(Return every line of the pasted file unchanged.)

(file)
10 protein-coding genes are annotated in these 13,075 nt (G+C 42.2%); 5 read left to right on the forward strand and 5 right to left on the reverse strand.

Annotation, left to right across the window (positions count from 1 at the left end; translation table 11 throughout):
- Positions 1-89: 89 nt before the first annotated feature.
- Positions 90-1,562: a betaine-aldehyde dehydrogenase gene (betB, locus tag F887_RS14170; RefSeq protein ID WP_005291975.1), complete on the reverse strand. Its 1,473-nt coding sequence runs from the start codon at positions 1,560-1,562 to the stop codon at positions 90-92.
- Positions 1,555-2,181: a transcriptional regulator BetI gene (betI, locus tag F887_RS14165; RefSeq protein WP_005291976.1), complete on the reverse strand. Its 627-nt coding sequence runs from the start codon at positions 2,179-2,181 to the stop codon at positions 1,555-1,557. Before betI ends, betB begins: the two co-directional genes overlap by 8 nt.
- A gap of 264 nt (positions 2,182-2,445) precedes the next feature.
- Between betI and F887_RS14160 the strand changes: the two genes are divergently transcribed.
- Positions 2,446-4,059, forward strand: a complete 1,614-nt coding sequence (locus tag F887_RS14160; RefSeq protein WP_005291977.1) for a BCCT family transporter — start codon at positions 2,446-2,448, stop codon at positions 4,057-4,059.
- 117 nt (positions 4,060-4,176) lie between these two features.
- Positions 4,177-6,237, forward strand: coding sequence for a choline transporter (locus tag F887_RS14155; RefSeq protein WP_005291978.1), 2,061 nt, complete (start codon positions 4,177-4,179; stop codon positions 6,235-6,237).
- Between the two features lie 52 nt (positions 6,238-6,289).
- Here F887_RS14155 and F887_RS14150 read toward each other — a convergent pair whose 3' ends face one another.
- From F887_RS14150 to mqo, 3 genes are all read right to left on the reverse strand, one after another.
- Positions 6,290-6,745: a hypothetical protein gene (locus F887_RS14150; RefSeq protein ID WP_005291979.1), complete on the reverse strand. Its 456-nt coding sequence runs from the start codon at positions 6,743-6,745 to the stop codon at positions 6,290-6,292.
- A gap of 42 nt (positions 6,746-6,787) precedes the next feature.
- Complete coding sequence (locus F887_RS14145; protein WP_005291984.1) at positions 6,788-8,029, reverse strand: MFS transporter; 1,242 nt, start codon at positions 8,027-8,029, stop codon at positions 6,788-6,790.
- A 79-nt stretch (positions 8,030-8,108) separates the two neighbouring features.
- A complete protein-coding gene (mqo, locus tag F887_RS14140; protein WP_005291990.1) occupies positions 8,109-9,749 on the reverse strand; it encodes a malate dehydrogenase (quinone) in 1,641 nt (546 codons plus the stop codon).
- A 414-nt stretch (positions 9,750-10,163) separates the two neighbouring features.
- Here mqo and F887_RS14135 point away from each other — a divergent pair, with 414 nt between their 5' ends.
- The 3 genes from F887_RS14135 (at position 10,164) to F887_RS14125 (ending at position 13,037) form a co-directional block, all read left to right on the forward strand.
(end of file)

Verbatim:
10 protein-coding genes are annotated in these 13,075 nt (G+C 42.2%); 5 read left to right on the forward strand and 5 right to left on the reverse strand.

Annotation, left to right across the window (positions count from 1 at the left end; translation table 11 throughout):
- Positions 1-89: 89 nt before the first annotated feature.
- Positions 90-1,562: a betaine-aldehyde dehydrogenase gene (betB, locus tag F887_RS14170; RefSeq protein ID WP_005291975.1), complete on the reverse strand. Its 1,473-nt coding sequence runs from the start codon at positions 1,560-1,562 to the stop codon at positions 90-92.
- Positions 1,555-2,181: a transcriptional regulator BetI gene (betI, locus tag F887_RS14165; RefSeq protein WP_005291976.1), complete on the reverse strand. Its 627-nt coding sequence runs from the start codon at positions 2,179-2,181 to the stop codon at positions 1,555-1,557. Before betI ends, betB begins: the two co-directional genes overlap by 8 nt.
- A gap of 264 nt (positions 2,182-2,445) precedes the next feature.
- Between betI and F887_RS14160 the strand changes: the two genes are divergently transcribed.
- Positions 2,446-4,059, forward strand: a complete 1,614-nt coding sequence (locus tag F887_RS14160; RefSeq protein WP_005291977.1) for a BCCT family transporter — start codon at positions 2,446-2,448, stop codon at positions 4,057-4,059.
- 117 nt (positions 4,060-4,176) lie between these two features.
- Positions 4,177-6,237, forward strand: coding sequence for a choline transporter (locus tag F887_RS14155; RefSeq protein WP_005291978.1), 2,061 nt, complete (start codon positions 4,177-4,179; stop codon positions 6,235-6,237).
- Between the two features lie 52 nt (positions 6,238-6,289).
- Here F887_RS14155 and F887_RS14150 read toward each other — a convergent pair whose 3' ends face one another.
- From F887_RS14150 to mqo, 3 genes are all read right to left on the reverse strand, one after another.
- Positions 6,290-6,745: a hypothetical protein gene (locus F887_RS14150; RefSeq protein ID WP_005291979.1), complete on the reverse strand. Its 456-nt coding sequence runs from the start codon at positions 6,743-6,745 to the stop codon at positions 6,290-6,292.
- A gap of 42 nt (positions 6,746-6,787) precedes the next feature.
- Complete coding sequence (locus F887_RS14145; protein WP_005291984.1) at positions 6,788-8,029, reverse strand: MFS transporter; 1,242 nt, start codon at positions 8,027-8,029, stop codon at positions 6,788-6,790.
- A 79-nt stretch (positions 8,030-8,108) separates the two neighbouring features.
- A complete protein-coding gene (mqo, locus tag F887_RS14140; protein WP_005291990.1) occupies positions 8,109-9,749 on the reverse strand; it encodes a malate dehydrogenase (quinone) in 1,641 nt (546 codons plus the stop codon).
- A 414-nt stretch (positions 9,750-10,163) separates the two neighbouring features.
- Here mqo and F887_RS14135 point away from each other — a divergent pair, with 414 nt between their 5' ends.
- The 3 genes from F887_RS14135 (at position 10,164) to F887_RS14125 (ending at position 13,037) form a co-directional block, all read left to right on the forward strand.